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Russian FM Lavrov blasts 'racist' Borrell, West's 'neocolonial instincts'

Russian Foreign Minister Sergei Lavrov and Malian Foreign Minister Abdoulaye Diop hold a joint press conference following talks in Bamako on February 7, 2023. (Photo by AFP)

Russian Foreign Minister Sergei Lavrov has slammed EU foreign policy chief Josep Borrell for his "racist" comments accusing Moscow of spreading false information during his state visit to Africa.

Borrell made the accusations as he announced the creation of a so-called intelligence sharing and "analysis center to combat disinformation and manipulation of foreign intelligence" as part of Europe's plans to expand its involvement in Africa, Latin America and Asia.

He also accused Lavrov of "trying to spread lies" during his trip to African countries, stating that Mali and Eritrea were “easy countries” for Russians.

"This is coming from a man who cannot hide the racist nature of his worldview," Lavrov said at a joint press conference after a meeting with Mali's Foreign Minister Abdoulaye Diop.

"As you may recall, he recently said publicly and unashamedly that Europe was a blooming garden, and that he was, therefore, a gardener. And Europe was threatened by the jungle, the source of the threat, and the blooming garden should be more careful with the jungle and protect its well-being from its negative influence," he added. 

Lavrov said Western countries could not get rid of their "neocolonial instincts" yet, urging them to be "aware of the reality of the modern world and the need to be more modest".

"We have nothing to hide and nothing to be ashamed of. We (the Soviet Union) were at the origins of the liberation of Africa from the colonial yoke," he said.

In his remarks on Tuesday, Borrell said "disinformation experts" are to be deployed to EU offices around the world to counter what he described as false narratives allegedly spread by Russia and China.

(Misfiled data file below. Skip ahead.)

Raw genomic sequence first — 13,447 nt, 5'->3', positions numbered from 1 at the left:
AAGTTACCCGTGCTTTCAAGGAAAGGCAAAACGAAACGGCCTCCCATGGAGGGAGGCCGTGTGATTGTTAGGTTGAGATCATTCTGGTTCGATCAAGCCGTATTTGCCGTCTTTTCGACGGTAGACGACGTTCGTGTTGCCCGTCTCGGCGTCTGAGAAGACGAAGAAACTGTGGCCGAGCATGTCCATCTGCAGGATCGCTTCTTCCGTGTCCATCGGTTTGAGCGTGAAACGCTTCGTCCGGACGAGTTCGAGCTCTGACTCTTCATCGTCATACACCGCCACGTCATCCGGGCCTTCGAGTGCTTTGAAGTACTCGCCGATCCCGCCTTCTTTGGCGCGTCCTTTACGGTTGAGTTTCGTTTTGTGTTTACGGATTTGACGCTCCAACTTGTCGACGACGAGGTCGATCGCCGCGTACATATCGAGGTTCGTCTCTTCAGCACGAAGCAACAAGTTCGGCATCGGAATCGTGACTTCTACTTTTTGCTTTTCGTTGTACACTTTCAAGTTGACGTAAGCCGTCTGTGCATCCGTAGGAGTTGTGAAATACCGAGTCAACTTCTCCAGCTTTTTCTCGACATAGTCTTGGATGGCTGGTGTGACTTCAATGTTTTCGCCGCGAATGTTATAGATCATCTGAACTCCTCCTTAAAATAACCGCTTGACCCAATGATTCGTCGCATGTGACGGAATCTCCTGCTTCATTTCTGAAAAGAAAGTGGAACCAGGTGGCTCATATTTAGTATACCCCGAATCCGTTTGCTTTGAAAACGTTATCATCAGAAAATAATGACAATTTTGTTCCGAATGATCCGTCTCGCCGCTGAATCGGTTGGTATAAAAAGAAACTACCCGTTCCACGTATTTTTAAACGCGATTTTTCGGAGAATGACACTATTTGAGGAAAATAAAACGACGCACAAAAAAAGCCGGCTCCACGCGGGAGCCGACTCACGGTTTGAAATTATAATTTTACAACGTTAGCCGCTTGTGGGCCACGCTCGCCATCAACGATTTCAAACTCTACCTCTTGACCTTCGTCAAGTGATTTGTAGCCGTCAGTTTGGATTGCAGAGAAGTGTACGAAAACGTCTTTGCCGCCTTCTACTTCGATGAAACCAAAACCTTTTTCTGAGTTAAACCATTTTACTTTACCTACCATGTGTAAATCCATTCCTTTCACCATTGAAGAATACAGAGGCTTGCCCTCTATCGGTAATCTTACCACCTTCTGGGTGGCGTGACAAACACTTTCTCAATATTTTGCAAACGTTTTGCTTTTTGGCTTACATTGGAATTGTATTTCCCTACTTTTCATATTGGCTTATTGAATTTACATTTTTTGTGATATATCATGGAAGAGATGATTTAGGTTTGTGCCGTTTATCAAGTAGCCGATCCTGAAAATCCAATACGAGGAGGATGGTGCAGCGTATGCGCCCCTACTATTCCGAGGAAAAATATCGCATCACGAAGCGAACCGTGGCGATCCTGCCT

"All our delegations will be equipped with experts on countering disinformation in many parts of the world in order to make our voice be heard better," he said in Brussels.

He alleged that Russia's spending to strengthen the country's ability to create and spread its narrative and advance its plans has greatly exceeded European investments.

Europe has a history of colonial and imperial rule marked by abuse, persecution and exploitation in Africa. 

Last February, the EU hosted more than 40 African leaders to Brussels in an effort to reassert its influence in the continent. 

The bloc said it would offer several packages of support to bolster health, education and stability in Africa, and pledge 150 billion euros of investment to rival China's Belt and Road Initiative.

However, European and other wealthy nations were heavily criticized at the time for hoarding protective equipment and later vaccines during the pandemic, with some African leaders accusing them of "vaccine apartheid".

In 2020, as the Black Lives Matter movement intensified across the United States following Minneapolis police officer Derek Chauvin’s murder of George Floyd, Europe faced its own battles over racial justice. 

In Bristol, demonstrators tore down and threw into the harbor a statue of Edward Colston, a seventeenth-century parliamentarian whose company transported more than 80,000 slaves from West Africa to the Americas.

In Oxford, students demanded that a statue of Cecil Rhodes – the personification of European imperialism’s brutal extraction of African riches – be removed from Oriel College’s façade.

In Belgium, protesters forced the removal of statues of King Leopold II, who ruled the Congo ruthlessly. And in France, activists attacked the statue of Jean-Baptiste Colbert, the author of the Code Noir that institutionalized slavery and forced labor across French colonies.

Last August, France said it had withdrawn its soldiers from Mali after nearly a decade of military intervention. Analysts said the exit not only symbolized a failure of French intervention policy, but also reflected Europe's foreign policy weakness.

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